UNITED STATES OF AMERICA v. COMMANDER et al, No. 3:2013cv01092 - Document 63 (D.N.J. 2017)

Court Description: OPINION filed. Signed by Judge Anne E. Thompson on 4/3/2017. (km)
Download PDF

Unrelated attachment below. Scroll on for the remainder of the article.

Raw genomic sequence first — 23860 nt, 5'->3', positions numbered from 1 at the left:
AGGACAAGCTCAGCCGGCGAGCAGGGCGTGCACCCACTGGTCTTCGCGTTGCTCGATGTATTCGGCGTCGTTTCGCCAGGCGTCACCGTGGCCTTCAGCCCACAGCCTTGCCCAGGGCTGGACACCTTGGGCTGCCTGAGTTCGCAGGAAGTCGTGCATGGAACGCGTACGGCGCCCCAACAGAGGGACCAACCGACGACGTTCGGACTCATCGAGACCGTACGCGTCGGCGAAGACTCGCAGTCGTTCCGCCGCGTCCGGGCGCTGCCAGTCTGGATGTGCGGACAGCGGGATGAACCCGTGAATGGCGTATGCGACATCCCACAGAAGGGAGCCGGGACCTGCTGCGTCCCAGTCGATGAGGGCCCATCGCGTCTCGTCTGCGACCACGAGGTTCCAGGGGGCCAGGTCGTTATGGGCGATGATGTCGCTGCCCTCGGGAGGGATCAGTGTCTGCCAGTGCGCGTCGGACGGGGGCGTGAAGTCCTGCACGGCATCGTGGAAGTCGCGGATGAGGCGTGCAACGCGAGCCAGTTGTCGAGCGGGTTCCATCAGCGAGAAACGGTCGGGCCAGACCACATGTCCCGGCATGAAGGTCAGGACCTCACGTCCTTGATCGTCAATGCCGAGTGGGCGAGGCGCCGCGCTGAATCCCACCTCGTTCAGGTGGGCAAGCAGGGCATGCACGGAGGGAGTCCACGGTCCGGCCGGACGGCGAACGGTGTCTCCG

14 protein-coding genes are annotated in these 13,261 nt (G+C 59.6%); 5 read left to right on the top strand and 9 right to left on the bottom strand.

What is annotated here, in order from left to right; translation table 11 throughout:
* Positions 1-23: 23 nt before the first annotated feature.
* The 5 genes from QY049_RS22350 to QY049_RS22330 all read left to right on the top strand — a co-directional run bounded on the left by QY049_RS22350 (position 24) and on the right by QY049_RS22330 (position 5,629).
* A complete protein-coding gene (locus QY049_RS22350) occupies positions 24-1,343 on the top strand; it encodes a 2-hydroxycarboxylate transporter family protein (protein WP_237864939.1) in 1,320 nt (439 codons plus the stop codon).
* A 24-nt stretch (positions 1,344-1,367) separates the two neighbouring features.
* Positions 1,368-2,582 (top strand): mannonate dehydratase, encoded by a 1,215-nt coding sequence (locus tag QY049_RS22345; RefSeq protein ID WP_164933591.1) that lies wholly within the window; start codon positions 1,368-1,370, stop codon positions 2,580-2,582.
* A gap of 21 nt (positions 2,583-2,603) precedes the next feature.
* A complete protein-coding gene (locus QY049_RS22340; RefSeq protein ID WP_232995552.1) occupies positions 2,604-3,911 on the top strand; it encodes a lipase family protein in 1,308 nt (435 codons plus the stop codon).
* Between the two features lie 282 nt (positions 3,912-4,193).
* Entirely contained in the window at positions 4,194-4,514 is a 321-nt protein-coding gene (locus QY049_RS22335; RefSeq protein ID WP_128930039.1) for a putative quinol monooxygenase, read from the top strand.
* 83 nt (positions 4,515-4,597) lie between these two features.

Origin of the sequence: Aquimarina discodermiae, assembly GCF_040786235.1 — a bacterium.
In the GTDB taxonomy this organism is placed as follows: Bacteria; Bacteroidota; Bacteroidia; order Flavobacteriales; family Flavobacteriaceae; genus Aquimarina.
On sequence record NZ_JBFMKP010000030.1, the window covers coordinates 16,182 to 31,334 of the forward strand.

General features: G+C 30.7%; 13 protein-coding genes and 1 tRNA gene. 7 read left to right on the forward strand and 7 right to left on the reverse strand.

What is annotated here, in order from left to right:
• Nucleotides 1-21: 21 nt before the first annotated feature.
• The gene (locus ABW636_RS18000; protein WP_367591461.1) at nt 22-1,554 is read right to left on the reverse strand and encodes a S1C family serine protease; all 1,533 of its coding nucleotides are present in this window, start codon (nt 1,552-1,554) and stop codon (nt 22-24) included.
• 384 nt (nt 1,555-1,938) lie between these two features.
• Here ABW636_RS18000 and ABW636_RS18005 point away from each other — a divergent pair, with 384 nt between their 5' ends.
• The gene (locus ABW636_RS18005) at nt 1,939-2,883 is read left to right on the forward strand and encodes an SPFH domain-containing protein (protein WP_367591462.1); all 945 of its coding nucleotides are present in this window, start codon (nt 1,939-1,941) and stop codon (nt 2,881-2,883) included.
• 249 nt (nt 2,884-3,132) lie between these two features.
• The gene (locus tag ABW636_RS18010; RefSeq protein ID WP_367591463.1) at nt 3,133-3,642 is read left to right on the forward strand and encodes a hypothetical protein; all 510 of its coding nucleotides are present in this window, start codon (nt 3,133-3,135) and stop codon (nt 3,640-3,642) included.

UNITED STATES OF AMERICA v. COMMANDER et al Doc. 63 NOT FOR PUBLICATION UNITED STATES DISTRICT COURT DISTRICT OF NEW JERSEY UNITED STATES OF AMERICA, Civ. No. 13-1092 Plaintiff, OPINION v. DARREN COMMANDER and KENNETH SKERIANZ, Defendants. THOMPSON, U.S.D.J. This matter comes before the Court upon motions for summary judgment brought by Defendant Darren Commander (“Defendant” or “Commander”) (ECF No. 57) and by Plaintiff United States of America (“Plaintiff” or “Government”) (ECF No. 58). Each motion is opposed. (ECF Nos. 59, 60, respectively). The Court has issued the Opinion below based upon the written submissions and without oral argument pursuant to Federal Rule of Civil Procedure 78(b). For the reasons stated herein, Defendant’s Motion for Summary Judgment will be denied and Plaintiff’s Motion for Summary Judgment will be granted. BACKGROUND This case involves Defendants’ failure to pay income and employment taxes they were required to withhold and pay from employees’ wages. The undisputed facts are as follows: Defendants Darren Commander and Kenneth Skerianz (“Skerianz”) formed Darken Architectural Woodwork Installation LLC (“Darken”) in 2003. (Pl.’s Undisputed Facts ¶ 5, ECF No. 58-1). Commander and Skerianz were each fifty-percent owners of Darken, signatories of Darken’s Operating Agreement, and the sole officers of Darken. (Id. ¶¶ 8–11). Darken was 1 Dockets.Justia.com member-managed, and all company decisions and actions and many significant financial transactions had to be by majority vote or with the other member’s consent. (Id. ¶¶ 13–14). Skerianz was responsible for hiring field employees, assigning employees to each job, ensuring work was completed in the field, recording hours worked, and distributing employee paychecks. (Def.’s Undisputed Facts ¶¶ 24, 25, 29, ECF No. 57-3). Commander was aware that employers are required to withhold employment and income taxes from their employees’ wages. (Pl.’s Undisputed Facts ¶ 39, ECF No. 58-1). Those withheld taxes are held in trust by the employer to be paid to the Government; as such, they are sometimes referred to as “trust fund taxes.” Darken continued to employ and pay workers through 2009. (Id. ¶ 57). Recovery penalties totaling $1,591,262.24 were assessed against Commander in 2010 for failure to pay income and employment taxes for Darken’s employees between 2007 and 2009. (Id. ¶¶ 1–3). Plaintiff alleges that the amount due as of February 20, 2017 is $1,946,023.93, which includes the statutory interest that accrued since the due date. During the pendency of this action, Defendant Skerianz passed away; Plaintiff moved to voluntarily dismiss Skerianz from the action, without prejudice, and that motion was granted on November 15, 2016. (ECF No. 54). Thus, Commander is the sole remaining defendant in this case. Plaintiff and Defendant each moved for summary judgment on February 13, 2016. These motions are presently before the Court. LEGAL STANDARD Summary judgment shall be granted if “the movant shows that there is no genuine dispute as to any material fact and the movant is entitled to judgment as a matter of law.” Fed. R. Civ. P. 56(a); Celotex Corp. v. Catrett, 477 U.S. 317, 322 (1986). A dispute is “genuine” if it could lead 2 a “reasonable jury [to] return a verdict for the nonmoving party.” Anderson v. Liberty Lobby, Inc., 477 U.S. 242, 248 (1986). A fact is “material” if it will “affect the outcome of the suit under the governing law.” Id. When deciding the existence of a genuine dispute of material fact, a court’s role is not to weigh the evidence; all reasonable “inferences, doubts, and issues of credibility should be resolved against the moving party.” Meyer v. Riegel Prods. Corp., 720 F.2d 303, 307 n.2 (3d Cir. 1983). In resolving a motion for summary judgment, a district court considers the facts drawn from “the pleadings, the discovery and disclosure materials, and any affidavits.” Curley v. Klem, 298 F.3d 271, 276–77 (3d Cir. 2002) (internal quotations omitted). The court must determine “whether the evidence presents a sufficient disagreement to require submission to a jury or whether it is so one-sided that one party must prevail as a matter of law.” Anderson v. Liberty Lobby, 477 U.S. 242, 251–52 (1986). More precisely, summary judgment should be granted if the evidence available would not support a jury verdict in favor of the nonmoving party. Id. at 248–49. The Court must grant summary judgment against any party “who fails to make a showing sufficient to establish the existence of an element essential to that party’s case, and on which that party will bear the burden of proof at trial.” Celotex, 477 U.S. at 322. ANALYSIS A. Plaintiff’s Motion for Summary Judgment In its Complaint, Plaintiff alleges that Defendant is liable for violations of 26 U.S.C. § 6672. Employers must withhold income, Social Security, and Medicare taxes from their employees’ wages and hold such taxes in trust for the United States. 26 U.S.C. §§ 3102, 3402, 7501; Greenberg v. United States, 46 F.3d 239, 242 (3d Cir. 1994). Because the United States is required to credit employees for these withheld “trust fund taxes” regardless of whether they are 3 actually paid over to the Government by the employer, In re RIBS-R-US, Inc., 828 F.2d 199, 200 (3d Cir. 1987) (citing Slodov v. United States, 436 U.S. 238, 243 (1978)), Congress provided that an employer’s responsible persons, such as officers and managers, can be held personally liable under 26 U.S.C. § 6672 for “trust fund recovery penalties” if the trust fund taxes are not paid over when due. United States v. Pepperman, 976 F.2d 123, 127 (3d Cir. 1992). Liability under § 6672 is joint and several among responsible persons, and “each responsible person can be held [liable] for the total amount of withholding not paid.” Quattrone Accountants, Inc. v. I.R.S., 895 F.2d 921, 926 (3d Cir. 1990). The two elements for liability under § 6672 are: (i) the individual was a responsible person within the business, i.e., someone required to collect, truthfully account for, or pay over the trust fund taxes; and (ii) the taxpayer willfully failed to do so. Quattrone, 895 F.2d at 927; Brounstein v. United States, 979 F.2d 952, 954 (3d Cir. 1992). Plaintiff argues Defendant was a responsible person who willfully failed to pay employment taxes in violation of § 6672, and, therefore, Plaintiff is entitled to summary judgment. “Responsibility is a matter of status, duty or authority, not knowledge.” Quattrone, 895 F.2d at 927. “A person is responsible if the person has significant, though not necessarily exclusive, control over the employer’s finances.” Quattrone, 895 F.2d at 927 (citing United States v. Vespe, 868 F.2d 1328, 1332 (3d Cir. 1983)). “A person has significant control if he has the final or significant word over which bills or creditors get paid.” Quattrone, 895 F.2d at 927. In determining whether an individual is a responsible person, courts also consider: (1) The contents of the corporation’s bylaws; (2) whether the individual had the ability to sign checks on the company’s bank accounts; 4 (3) whether the individual signed the company’s tax returns; (4) whether the individual made payments to other creditors instead of the United States; (5) the identity of the officers, directors, and principal stockholders of the company; (6) the identity of the individuals with authority to hire and/or fire employees; (7) the identity of the individuals in control of the company financial affairs. Brounstein, 979 F.2d at 954. Defendant does not dispute that he was a fifty-percent owner and one of two officers of a member-managed company, Darken, which failed to pay its trust fund taxes. (Pl.’s Undisputed Facts ¶¶ 8–11, 13–14, ECF No. 58-1; Def.’s Resp. ¶¶ 8–11, 13–14, ECF No. 60-1). Furthermore, his approval was required for all company decisions and actions and many significant financial transactions. (Id. ¶¶ 13–14). Defendant had check signing authority for Darken’s bank accounts. (Id. ¶ 18). Defendant had and exercised power to pay the company’s bills, and sign paychecks on occasion. (Def.’s Resp. ¶¶ 21–22). Thus, Defendant was a responsible party as a matter of status, duty, authority, and control. Defendant argues that he did not know or have reason to know of the tax delinquencies and thus he is not liable. Defendant claims, “Skerianz was solely responsible and had the sole obligation for… making payroll and ensuring that the trust fund taxes were in fact remitted to the Internal Revenue Service.” (Def.’s Undisputed Facts ¶¶ 45, 44, ECF No. 57-3). Furthermore, Defendant argues “[he] had no knowledge that the sums were not being paid,” (Id. ¶ 45), and he only learned of the delinquency at the end of 2009, when he began to receive notices from the IRS, (Id. ¶ 48). However, whether payroll and related taxes were the primary responsibility of Defendant—or those were the purview of Skerianz—is irrelevant, because Defendant was in a 5 responsible position in the business. There is no remaining genuine issue of material fact on the first factor. The second factor for liability under § 6672 is willfulness. Quattrone, 895 F.2d at 927. Willfulness under § 6672 is “a voluntary, conscious and intentional decision to prefer other creditors over the Government.” Brounstein, 979 F.2d at 955–56 (internal citation omitted). “[W]illfulness” need not involve any evil motive or bad purpose, or actual knowledge of the tax delinquency. Greenberg, 46 F.3d at 244. The responsible person acts willfully if he (1) clearly ought to have known that (2) there was a grave risk that the withholding taxes were not being paid and (3) he was in a position to find out for certain very easily. Vespe, 868 F.2d at 1335. Alternatively, “[a] responsible person acts willfully when he pays other creditors in preference to the IRS knowing that taxes are due, or with reckless disregard for whether taxes have been paid.” Brounstein, 979 F.2d at 956. “Reckless disregard includes the failure to investigate or correct mismanagement after being notified that withholding taxes have not been paid.” Greenberg, 46 F.3d at 246. Where the responsible person “only later becomes aware that [taxes] were not paid, he acts willfully by paying other creditors in preference to the United States, even if money specifically withheld has been dissipated” already. Vespe, 868 F.2d at 1334. Plaintiff argues that Defendant knew of tax issues when they were occurring, from 2007 to 2009. (Pl.’s Resp. to Def.’s Undisputed Facts ¶¶ 44–45, 47–48, ECF No. 59-1). Defendant testified, “[T]here came a time I knew the taxes weren’t being paid… Somewhere between 2007 and 2009.” (Commander Dep. Tr. 48:16–25, 113:7–114:25, ECF No. 58-8). He further testified that during that time period he received regular updates about correspondence with the IRS regarding the delinquency. (Id. 113:7–114:25). 6 Defendant submitted a declaration with his opposition to Plaintiff’s motion for summary judgment, saying that he misspoke and meant to say that he subsequently learned that there were tax delinquencies between 2007 and 2009, rather than that he learned of the tax delinquencies between 2007 and 2009. (Def.’s Opp’n Decl. ¶¶ 25–27, ECF No. 60-2). However, “conclusory, self-serving affidavits are insufficient to withstand a motion for summary judgment.” Kirleis v. Dickie, McCamey & Chilcote, P.C., 560 F.3d 156, 161 (3d Cir. 2009); see also Fed.R.Civ.P. 56(e)(2). Defendant does not present specific facts that contradict his deposition testimony or show a genuine issue of material fact for trial. Id. Defendant’s deposition testimony is clear. These conclusory, self-serving statements only appear in opposition to Plaintiff’s motion, when Defendant has the greatest motive to issue a self-serving statement. Therefore, the Court is not persuaded that Defendant’s Declaration in opposition to Plaintiff’s Motion can defeat Plaintiff’s Motion for Summary Judgment. It appears that Defendant had actual knowledge that the taxes were not being paid. The Court need not consider the disputed Dellelo deposition testimony in order to reach this conclusion. Furthermore, as one of two managing members, Defendant clearly ought to have known that the withholding taxes were not being paid, and Defendant was certainly in a position to find out for certain. Vespe, 868 F.2d at 1335. Defendant does not dispute that he knew that Darken had to pay the trust fund taxes. (Def.’s Resp. to Pl.’s Undisputed Facts ¶ 39, ECF No. 60-1). Defendant paid employees and other creditors and did not remedy the tax delinquency. (Id. ¶¶ 21–22). Plaintiff has shown that Defendant is a responsible party with significant control over Darken’s finances, and that he acted willfully, at least with reckless disregard for whether the 7 taxes had been paid. Therefore, there remain no genuine disputes as to material facts and Plaintiff is entitled to judgment as a matter of law. B. Defendant’s Motion for Summary Judgment Defendant argues he is not a responsible party and his acts were not willful because he was not the person primarily responsible for payroll and related taxes and did not have actual knowledge of the tax delinquency. (Def.’s Undisputed Facts ¶¶ 44, 45, 48, ECF No. 57-3). As discussed in the preceding section of this Opinion, Defendant was a fifty-percent owner, one of two officers, and one of two managing members of this member-managed company. As such, Defendant was a responsible person in the business. Defendant testified that he was regularly informed that there were tax problems; therefore, he either knew or ought to have known that there was a grave risk that the withholding taxes were not being paid, and, as a managing member, he was in a position to find out for certain very easily. See Vespe, 868 F.2d at 1335. Therefore, when Defendant paid other creditors, he acted willfully, at least with reckless disregard for whether the taxes were paid. Defendant has failed to show that he is entitled to summary judgment and Defendant’s motion for summary judgment will be denied. CONCLUSION For the foregoing reasons, Defendant’s Motion for Summary Judgment (ECF No. 57) will be denied and Plaintiff’s Motion for Summary Judgment (ECF No. 58) will be granted. A corresponding order will follow. /s/ Anne E. Thompson ANNE E. THOMPSON, U.S.D.J. Date: 4/3/17 8